Friday, March 11, 2016

Winter in Sicily Agrigento/ Valley of the Temples

This is a place I have been wanting to see for years, but it is not exactly on a major tourist track. When our last guests were here, they also really wanted to see the site, so we hired a driver and a guide and headed out. Our driver, Giovanni, was a trip all to himself. He was so sweet, helpful and knowledgeable. He was part of the Basula tours.  I highly recommend this company if you are wanting to travel within Sicily. Driving is difficult. The roads are VERY narrow, with large pot holes. People park on both sides of these narrow streets, so the 2 way street is in effect a very narrow one way street. None of the streets are marked, and the GPS seems to have lost its mind here in Sicily. Other than that, no problem!

The drive from our house to Agrigento was about 2.5 hours. We went through beautiful agricultural terrain filled with groves of oranges. It reminded me of stories I've hear of what San Jose, Ca. used to be like.

The term "valley" for this site is a misnomer, as the site is up on a ridge not in a valley. It is huge, about 3200 acres, and is the largest archeological site in the world. The site includes the remains of 7 temples all in the Doric style.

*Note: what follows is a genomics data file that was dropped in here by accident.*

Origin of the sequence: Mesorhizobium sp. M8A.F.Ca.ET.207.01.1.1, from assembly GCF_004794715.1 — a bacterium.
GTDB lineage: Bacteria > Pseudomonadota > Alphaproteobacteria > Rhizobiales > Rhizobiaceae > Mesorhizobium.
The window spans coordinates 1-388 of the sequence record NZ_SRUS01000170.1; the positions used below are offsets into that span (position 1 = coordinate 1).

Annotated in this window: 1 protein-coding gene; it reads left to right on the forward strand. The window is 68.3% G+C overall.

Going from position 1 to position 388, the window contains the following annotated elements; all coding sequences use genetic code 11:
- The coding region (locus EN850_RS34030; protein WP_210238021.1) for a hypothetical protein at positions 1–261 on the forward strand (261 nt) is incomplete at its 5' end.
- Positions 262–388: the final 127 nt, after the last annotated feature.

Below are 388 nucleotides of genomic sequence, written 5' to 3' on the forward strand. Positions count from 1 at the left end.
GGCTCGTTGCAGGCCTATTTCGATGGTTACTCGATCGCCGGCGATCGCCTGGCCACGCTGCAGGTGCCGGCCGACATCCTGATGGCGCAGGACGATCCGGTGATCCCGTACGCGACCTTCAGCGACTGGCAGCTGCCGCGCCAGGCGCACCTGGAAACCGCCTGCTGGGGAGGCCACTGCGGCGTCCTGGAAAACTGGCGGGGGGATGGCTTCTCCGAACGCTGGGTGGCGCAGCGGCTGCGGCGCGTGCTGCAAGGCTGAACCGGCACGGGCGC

A five hundred year old olive tree stands as a welcoming sentinel to the site.

The Temple of Concordia is remarkably preserved and is ranked among the most notable structures from ancient Greek times. It was built in the 5th century BC. This is really hard to imagine when you are standing there looking at it. The temple is simply magnificent. One of the reasons it is so well preserved is that it was turned into a church in the 6th century AD, but later the walls of the church were destroyed and the Greek temple was allowed to remain in all of its splendor.

Temple of Concordia

Off to the right of the picture, you can see the town of Agrigento. The temples are by themselves, without all of the tacky tourist shops that one often finds near these type of sites.

Temple of Juno Lacinia

This to me is one of the most magnificent things I have seen in Italy. We were so lucky to have been able to go and see it. We had a beautiful, if cold, day. The light was pure, there were very few tourists, and we had an archaelogist for a guide. All in all the day could not have gone better. I highly recommend this stop for anyone going to Sicily. The Stoic One and I both said we would return.

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